The children then were set with two more sets of tests, the second set being significantly more challenging and the third being easier. As expected, the children who were praised solely on a fixed mindset experienced failure when the questions became difficult. They didn’t want to continue and performed poorly on the third set of questions that were relatively easy in comparison.

The children who were praised on a growth mindset continued to put in the effort and were not deterred by the second set of questions where they performed poorly, but continued in their motivation for the third set of questions and didn’t fail.  

 

How Do We Foster A Growth Mindset

 

According to Dweck, in order to praise our children effectively, we need to focus on the process of how the child came upon the success, instead of the success itself.

“Good job on going to the potty, I loved how you watched out for signs of needing to pee!”

“Way to go on making that goal, all that practice paid off, you figured out how to kick it straight in!”

“What an amazing picture you drew, I like how you tried all the different colors”

 

What About When They Do Fail?

 

Children will fail. They will fall off their bike, not make the team, or fail the test. We can still praise their efforts without offering up a consolation prize such as ‘you tried your best’. Instead, we should offer solutions to their failure.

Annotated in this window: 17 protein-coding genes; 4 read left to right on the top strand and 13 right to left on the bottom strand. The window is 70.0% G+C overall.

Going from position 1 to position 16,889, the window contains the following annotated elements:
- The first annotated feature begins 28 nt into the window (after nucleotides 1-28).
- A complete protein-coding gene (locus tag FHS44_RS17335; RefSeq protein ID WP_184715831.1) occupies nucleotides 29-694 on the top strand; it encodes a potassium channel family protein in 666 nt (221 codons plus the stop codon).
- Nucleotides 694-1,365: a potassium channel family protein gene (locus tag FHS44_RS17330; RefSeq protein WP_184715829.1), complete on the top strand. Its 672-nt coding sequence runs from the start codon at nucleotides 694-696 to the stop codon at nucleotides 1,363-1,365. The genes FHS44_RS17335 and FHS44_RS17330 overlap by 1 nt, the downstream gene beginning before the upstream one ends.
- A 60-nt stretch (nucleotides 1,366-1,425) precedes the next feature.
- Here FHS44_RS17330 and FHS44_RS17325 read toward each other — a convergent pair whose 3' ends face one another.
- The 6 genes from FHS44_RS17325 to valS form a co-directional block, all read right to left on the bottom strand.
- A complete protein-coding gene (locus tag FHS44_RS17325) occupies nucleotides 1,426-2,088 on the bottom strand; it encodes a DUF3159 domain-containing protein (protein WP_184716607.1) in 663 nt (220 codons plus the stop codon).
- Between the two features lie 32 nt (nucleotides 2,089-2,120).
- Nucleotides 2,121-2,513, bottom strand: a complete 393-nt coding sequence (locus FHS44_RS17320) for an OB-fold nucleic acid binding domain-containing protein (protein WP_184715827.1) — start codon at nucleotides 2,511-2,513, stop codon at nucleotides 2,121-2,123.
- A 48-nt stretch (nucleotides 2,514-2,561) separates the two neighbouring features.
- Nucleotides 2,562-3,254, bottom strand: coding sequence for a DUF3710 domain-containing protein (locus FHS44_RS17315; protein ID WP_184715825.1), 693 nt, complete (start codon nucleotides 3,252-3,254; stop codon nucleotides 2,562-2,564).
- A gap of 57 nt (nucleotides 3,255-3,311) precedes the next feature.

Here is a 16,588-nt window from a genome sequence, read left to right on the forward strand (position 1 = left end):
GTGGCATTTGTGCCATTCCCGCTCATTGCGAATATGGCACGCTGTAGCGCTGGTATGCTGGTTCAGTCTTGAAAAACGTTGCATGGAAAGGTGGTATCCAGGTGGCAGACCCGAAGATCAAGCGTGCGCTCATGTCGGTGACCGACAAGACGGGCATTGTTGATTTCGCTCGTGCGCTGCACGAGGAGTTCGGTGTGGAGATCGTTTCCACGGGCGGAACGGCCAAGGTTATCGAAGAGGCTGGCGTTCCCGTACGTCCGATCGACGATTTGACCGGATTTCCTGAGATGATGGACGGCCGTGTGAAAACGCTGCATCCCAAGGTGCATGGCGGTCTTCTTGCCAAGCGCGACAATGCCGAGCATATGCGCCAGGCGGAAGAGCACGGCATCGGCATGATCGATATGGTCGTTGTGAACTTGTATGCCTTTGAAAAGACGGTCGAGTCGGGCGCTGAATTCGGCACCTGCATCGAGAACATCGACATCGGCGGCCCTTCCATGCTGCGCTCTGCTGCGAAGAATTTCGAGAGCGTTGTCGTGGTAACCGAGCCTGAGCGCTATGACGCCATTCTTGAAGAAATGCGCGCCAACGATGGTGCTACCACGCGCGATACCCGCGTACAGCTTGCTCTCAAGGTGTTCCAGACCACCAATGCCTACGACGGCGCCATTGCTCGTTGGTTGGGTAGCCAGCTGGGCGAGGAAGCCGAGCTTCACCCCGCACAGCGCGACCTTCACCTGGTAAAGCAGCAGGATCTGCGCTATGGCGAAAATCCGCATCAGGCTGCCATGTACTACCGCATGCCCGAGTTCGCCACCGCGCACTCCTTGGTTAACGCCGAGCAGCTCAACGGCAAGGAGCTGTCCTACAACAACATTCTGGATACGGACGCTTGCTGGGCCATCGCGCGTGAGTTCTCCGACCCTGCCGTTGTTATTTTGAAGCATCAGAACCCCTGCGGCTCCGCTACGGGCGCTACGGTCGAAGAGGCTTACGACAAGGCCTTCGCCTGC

“I know you worked really hard on studying for that test. Why don’t we put our heads together and find a better way to try and learn the information for next time”

“I saw you miss the goal, but we can’t win every game. Why don’t we go home and practice kicking, so you’ll have a better shot next time”

Learning how to process failures in life offers children growth and maturity. Instead of praising them for their failures, offer them alternatives of ways to overcome them the next time. Encourage them to take that risk again and conquer it the next time.

 

Don’t Fall Into The Trap Of False Growth

 

When Dweck first published her findings, a lot of parents jumped on board and showed a lack of understanding of the growth mindset. Feeling that children should be praised for their performance, regardless of the outcome. So just simply praising children was being done, instead of examining how exactly how praising your children in a specific way, produced a different result.  

Yet, Dweck stressed, praising children who are failing is meaningless, it doesn’t encourage them to try again. In the new edition of her book Mindset: The New Psychology of Success, Dweck says that we should praise the learning process that led to the successful outcome, and tie that process to the outcome. When children succeed, praise the strategy. When they fail, help them find another strategy.   

Dweck concludes that the best way for parents to raise successful children is to teach them “to love challenges, be intrigued by mistakes, enjoy the effort, seek new strategies, and keep on learning.”

References

Dweck, C.S. (2016). Mindset: The new psychology of success. New York, NY: Penguin Random House.

Mueller, C,M., & Dweck, C.S. (1998). Praise for intelligence can undermine children’s motivation and performance. Journal of Personality and Social Psychology, 75(1), 33-52

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Emma Williams

Associate Editor, USA | Contactable via emma@raisevegan.com